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Coaching change sways recruit’s decision


Planning for college can be one of the most stressful events in the world. There are many factors to consider: if a certain school is too far from home, too expensive for your parents to pay for or if one will even get accepted into the university. These are common concerns that students take into consideration before deciding on where they will further their education.

For an athlete, the process may be a little more complex. Not only are athletes taking those questions into consideration, but they must base decisions on what is best for their athletic career. Lastly, will they actually play for the school they commit to?

The process of committing to a school for the next four years can be hard. One three-star recruit in particular, who wished to remain anonymous, held offers from Southern Mississippi, Tulane, Southeastern Louisiana and Western Kentucky.

“The full scholarships and partial scholarships I received were a true blessing,” the recruit said. “My parents are not the wealthiest people. It may seem a little arrogant, but I only looked into schools that offered me a full scholarship.”

On the top of the list for this recruit was financial assistance. Like many other students, the biggest factor for choosing the right school was being able to afford it. In this case, the recruit had no problem with financial help, as three of the five schools to offer him offered a full scholarship (Tulane and Western Kentucky were the only two to offer partial scholarships).

“I was not being arrogant but worrying about football and school, without worrying about how I would pay for it, played a major key in my decision,” he said.

The recruit narrowed his choices down to SELU, Southern Miss and Incarnate Word. Due to the quality of the scholarships, the recruit needed to examine the locations of the universities.

“I am from New Orleans, where I have had my share of distractions,” he said. “In order for me to really feel at home, I needed a place that had a fair population but not too many people to where I become distracted from my mission.”

Very rural areas and overpopulated areas are places the recruit wanted to shy away from.

“Southeastern would be a great place for me if I was just a student, but when I visited on game day, the students were not really in attendance for the game nor did much support show up to the game.” the recruit said.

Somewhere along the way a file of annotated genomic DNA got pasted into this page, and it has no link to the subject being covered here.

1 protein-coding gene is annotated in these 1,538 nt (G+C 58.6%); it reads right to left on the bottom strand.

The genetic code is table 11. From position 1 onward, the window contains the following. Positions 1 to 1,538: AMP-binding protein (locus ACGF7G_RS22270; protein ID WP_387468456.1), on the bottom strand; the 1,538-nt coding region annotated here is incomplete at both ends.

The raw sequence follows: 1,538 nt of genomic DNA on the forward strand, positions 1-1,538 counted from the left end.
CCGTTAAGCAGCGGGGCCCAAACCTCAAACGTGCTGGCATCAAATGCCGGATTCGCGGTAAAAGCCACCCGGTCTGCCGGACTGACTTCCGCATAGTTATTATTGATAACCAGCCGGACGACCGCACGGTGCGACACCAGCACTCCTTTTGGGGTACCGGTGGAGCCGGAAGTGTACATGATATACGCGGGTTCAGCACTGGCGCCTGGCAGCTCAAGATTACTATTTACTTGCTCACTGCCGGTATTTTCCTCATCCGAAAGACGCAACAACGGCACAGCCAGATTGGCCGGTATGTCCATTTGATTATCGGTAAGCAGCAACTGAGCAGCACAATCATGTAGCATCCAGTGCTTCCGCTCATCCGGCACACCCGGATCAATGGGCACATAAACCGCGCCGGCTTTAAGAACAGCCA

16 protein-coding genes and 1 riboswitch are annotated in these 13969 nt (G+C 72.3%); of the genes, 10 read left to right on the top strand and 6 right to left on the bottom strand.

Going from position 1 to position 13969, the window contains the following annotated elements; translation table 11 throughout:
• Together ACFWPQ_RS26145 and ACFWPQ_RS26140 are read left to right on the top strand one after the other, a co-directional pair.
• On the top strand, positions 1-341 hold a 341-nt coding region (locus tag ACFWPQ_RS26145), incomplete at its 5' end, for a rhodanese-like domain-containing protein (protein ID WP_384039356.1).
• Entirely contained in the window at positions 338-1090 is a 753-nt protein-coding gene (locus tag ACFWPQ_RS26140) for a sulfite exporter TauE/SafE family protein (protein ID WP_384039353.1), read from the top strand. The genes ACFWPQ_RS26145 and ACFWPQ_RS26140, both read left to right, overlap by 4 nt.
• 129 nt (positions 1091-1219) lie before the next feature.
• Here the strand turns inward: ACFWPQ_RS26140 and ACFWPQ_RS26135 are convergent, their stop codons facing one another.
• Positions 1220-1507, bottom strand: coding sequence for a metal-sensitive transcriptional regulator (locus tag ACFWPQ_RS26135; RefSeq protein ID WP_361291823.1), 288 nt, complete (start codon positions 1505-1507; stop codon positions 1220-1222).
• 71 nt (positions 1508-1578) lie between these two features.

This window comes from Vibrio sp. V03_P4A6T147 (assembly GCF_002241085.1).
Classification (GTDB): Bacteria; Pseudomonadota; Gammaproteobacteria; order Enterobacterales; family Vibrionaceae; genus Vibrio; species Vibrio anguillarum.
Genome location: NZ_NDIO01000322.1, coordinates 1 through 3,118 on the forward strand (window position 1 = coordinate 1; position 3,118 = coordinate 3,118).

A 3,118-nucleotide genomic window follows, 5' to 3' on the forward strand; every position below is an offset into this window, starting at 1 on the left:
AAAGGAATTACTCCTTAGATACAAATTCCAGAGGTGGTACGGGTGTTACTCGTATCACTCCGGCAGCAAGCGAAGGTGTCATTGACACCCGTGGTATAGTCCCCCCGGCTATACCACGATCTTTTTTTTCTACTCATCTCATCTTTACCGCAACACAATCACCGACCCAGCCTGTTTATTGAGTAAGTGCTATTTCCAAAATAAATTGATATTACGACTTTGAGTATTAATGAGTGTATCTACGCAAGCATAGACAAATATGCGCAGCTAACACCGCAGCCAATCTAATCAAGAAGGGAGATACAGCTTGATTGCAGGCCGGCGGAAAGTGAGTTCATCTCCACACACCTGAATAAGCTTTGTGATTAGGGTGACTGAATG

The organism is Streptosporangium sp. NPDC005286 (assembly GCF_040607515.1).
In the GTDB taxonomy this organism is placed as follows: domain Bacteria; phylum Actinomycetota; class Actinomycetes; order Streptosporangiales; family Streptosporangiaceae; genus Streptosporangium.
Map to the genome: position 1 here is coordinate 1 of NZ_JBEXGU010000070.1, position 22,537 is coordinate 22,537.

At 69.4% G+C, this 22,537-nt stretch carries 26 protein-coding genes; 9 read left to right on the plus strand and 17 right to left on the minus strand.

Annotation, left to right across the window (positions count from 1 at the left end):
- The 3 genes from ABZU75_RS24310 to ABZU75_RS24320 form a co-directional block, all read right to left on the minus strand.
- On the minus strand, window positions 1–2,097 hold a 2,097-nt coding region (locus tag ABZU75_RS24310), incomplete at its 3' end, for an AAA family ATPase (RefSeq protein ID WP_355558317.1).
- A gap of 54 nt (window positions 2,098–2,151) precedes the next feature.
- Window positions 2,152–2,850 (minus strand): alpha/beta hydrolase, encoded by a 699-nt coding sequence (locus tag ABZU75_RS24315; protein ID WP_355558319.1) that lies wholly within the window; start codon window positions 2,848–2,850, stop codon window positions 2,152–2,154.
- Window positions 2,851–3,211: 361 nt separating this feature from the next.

He took his next visit to The University of Southern Mississippi.

“USM was one of the best (places) I visited,” he said. “The atmosphere on game day was indescribable. It was exactly what I was used to. High energy, very welcoming and high competition.”

Southern Miss had many aspects that seem to fit the approval of the recruit. Lastly, came the trip to San Antonio.

“Whether I was on the campus of (Incarnate Word) or just touring the city, it felt like a spaced-out New Orleans,” the recruit said. “Attendance at the game was outstanding. Everyone seemed to be big fans of the football team and really showed it when I visited.”

After taking his visit to Incarnate Word, he already knew the two destinations he would entertain.

Although the schools that offered gave him the financial assistance that he wanted, they just did not check off all the boxes that he was looking for.

“I narrowed my schools between USM and (Incarnate Word) due to the fact that they had what I needed,” the recruit said. “I could tell that all the coaches had a vision of what they needed to do to win”

The recruit changed his game plan when news broke that Todd Monken would be resigning from his position to become the offensive coordinator for the Tampa Bay Buccaneers just 10 days before Signing Day. The next coach was Jay Hopson, who just got off the plane after spending four years at Alcorn State.

“You never know if a new coach will honor the scholarships that have already been offered. The risk in waiting to see if the coach will or won’t was too much to take in,” the recruit said. “Also, I didn’t know who the [expletive] this new coach was.”

The recruit made it clear that both teams were neck and neck before he committed to Incarnate Word.

“I had intentions of playing under Monken because I knew what he was about,” the recruit said. “After numerous conversations, I could tell the man was legit and was about winning. I could not get the truth out of a new coach in just a week.”

It was not the easiest of choices for the recruit, but Incarnate Word’s consistency seemed to be the deciding factor as the recruit made his commitment official on National Signing Day.

Although Hopson may very well be as successful, if not better than Monken, the ground that a new coach loses after he gains a job so close to signing day is insurmountable with some recruits.

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Coaching change sways recruit’s decision